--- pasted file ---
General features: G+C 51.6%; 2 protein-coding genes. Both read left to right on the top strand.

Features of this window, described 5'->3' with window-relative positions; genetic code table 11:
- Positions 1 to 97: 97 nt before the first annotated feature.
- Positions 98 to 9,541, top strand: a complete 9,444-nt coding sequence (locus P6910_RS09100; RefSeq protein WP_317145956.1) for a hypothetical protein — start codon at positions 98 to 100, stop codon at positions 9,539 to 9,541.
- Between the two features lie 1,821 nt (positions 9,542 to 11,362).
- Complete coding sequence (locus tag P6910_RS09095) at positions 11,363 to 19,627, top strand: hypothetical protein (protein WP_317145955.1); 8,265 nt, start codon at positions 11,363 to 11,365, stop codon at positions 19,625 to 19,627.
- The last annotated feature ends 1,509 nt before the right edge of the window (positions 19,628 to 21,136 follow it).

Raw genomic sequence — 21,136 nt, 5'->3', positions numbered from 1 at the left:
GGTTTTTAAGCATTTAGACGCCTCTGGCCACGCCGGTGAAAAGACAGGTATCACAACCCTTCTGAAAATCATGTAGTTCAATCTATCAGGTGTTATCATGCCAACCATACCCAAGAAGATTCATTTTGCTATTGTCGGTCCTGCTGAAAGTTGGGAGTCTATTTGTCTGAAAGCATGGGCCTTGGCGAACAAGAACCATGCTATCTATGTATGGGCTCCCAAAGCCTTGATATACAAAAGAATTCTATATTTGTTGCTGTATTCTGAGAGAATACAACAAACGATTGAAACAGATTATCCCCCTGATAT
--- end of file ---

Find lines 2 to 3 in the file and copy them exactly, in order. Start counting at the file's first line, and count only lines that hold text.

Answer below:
Features of this window, described 5'->3' with window-relative positions; genetic code table 11:
- Positions 1 to 97: 97 nt before the first annotated feature.